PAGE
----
“You create communities with people and check out things you weren’t sure about,” Jean said. “I can speak to my own experience: We’re having for the first time ever a Cape Verdean reading, and I have that background from my father’s side.
“You want to know how to talk about certain experiences, and sometimes we need support in know how to talk about it,” she said. “It’s very fluid. Most people are not stuck on one thing.”
While Mass Poetry presents an abundance of programs at its festival, the organization also brings poetry to the public throughout the year.
It brings poets to schools, and this April, it launched Poetry on the T, which allows commuters in Boston to read poems in trolley cars instead of advertisements.
Returning to the festival this year is Common Threads, a program in which 10 poems by Massachusetts poets are read in schools throughout the state in April, then discussed at the festival in May.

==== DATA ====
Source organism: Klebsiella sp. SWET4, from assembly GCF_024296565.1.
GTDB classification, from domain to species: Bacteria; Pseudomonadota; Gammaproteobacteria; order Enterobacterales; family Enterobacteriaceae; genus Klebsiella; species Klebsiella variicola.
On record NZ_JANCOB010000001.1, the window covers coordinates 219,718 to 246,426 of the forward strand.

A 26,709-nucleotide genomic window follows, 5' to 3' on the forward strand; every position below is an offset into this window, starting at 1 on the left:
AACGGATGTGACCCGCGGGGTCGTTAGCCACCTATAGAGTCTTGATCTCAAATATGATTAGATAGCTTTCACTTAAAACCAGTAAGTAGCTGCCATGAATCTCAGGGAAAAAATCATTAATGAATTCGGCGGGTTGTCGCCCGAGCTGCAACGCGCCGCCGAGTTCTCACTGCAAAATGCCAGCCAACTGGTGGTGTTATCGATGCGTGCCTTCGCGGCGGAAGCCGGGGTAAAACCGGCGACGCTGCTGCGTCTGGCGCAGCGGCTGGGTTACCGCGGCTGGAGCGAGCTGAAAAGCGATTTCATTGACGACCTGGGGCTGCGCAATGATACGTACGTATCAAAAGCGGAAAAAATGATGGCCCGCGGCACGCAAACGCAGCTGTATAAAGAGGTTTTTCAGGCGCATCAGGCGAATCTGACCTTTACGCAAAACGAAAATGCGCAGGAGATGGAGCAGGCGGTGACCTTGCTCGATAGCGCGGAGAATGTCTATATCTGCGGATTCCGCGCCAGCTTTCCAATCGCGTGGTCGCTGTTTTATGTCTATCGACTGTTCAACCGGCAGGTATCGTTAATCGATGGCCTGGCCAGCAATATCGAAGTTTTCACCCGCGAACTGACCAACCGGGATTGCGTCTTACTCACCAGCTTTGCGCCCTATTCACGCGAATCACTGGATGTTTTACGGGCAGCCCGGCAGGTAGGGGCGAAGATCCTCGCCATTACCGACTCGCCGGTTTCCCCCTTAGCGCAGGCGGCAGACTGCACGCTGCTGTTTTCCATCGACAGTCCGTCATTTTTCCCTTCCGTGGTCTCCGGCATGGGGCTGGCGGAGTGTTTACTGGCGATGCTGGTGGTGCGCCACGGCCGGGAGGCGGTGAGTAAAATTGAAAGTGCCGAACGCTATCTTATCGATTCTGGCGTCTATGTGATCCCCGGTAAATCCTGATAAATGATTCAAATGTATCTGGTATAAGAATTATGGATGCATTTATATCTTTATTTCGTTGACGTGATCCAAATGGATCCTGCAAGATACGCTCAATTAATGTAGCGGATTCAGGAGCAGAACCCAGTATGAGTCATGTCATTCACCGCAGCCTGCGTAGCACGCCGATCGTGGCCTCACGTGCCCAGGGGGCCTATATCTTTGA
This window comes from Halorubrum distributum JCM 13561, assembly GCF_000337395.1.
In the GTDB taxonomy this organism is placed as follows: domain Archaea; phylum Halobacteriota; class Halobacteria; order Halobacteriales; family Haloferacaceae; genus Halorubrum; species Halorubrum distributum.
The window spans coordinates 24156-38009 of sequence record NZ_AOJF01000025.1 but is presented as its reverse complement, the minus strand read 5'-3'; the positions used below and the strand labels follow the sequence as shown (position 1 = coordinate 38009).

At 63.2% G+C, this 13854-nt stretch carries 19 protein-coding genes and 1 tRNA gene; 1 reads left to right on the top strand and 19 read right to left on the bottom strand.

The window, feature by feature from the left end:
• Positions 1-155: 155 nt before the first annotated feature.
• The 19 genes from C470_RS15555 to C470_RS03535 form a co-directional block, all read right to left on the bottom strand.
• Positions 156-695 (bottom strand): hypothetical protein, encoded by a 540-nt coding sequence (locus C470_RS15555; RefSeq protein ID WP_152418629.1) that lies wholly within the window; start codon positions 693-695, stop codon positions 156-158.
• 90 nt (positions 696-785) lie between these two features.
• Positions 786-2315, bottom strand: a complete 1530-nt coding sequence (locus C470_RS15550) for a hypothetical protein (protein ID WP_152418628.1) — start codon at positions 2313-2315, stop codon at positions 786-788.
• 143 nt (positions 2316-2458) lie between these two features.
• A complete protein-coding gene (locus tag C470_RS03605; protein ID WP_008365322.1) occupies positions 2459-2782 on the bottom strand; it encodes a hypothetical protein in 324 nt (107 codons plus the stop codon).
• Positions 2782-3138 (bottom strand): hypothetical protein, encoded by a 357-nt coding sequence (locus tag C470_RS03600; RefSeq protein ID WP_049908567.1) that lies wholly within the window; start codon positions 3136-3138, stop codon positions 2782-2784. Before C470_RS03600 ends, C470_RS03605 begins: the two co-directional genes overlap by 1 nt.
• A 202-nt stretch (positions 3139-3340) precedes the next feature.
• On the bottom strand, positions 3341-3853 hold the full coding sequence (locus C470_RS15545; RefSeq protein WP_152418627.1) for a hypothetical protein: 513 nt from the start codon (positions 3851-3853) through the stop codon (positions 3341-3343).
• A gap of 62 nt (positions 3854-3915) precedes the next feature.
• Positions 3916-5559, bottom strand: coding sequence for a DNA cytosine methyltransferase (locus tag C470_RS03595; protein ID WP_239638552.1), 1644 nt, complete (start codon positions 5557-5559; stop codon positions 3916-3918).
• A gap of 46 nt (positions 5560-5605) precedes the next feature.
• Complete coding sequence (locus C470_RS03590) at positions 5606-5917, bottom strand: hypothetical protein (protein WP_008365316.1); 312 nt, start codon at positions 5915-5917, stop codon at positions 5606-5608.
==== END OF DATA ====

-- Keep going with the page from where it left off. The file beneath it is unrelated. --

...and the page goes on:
“We’re trying different things,” O’Neil said. “We want to resonate and grow and support a sense of community in the state.”
If you go
What: Massachusetts Poetry Festival
When: Tomorrow through Sunday
Where: Peabody Essex Museum, Hawthorne Hotel, Old Town Hall and other Salem venues
How much: Entry to all events requires a festival button: $15 general admission, $7 seniors and students. A $5 workshop fee allows visitors to sign up for as many workshops as they like. Purchase buttons online at masspoetry2014.pathable.com.
More information: www.masspoetry.org
Tannery Series at the festival
Newburyport’s Tannery Series will return to the Peabody Essex Museum to present “Parts Unknown: The Challenges of Writing Across Worlds” on Saturday at 2:45 p.m. The program is a behind-the-scenes look at how four poets address the pitfalls and politics of depicting worlds that seem foreign or distant and features Martha Collins, Kirun Kapur, Li-Young Lee and Vivek Narayanan.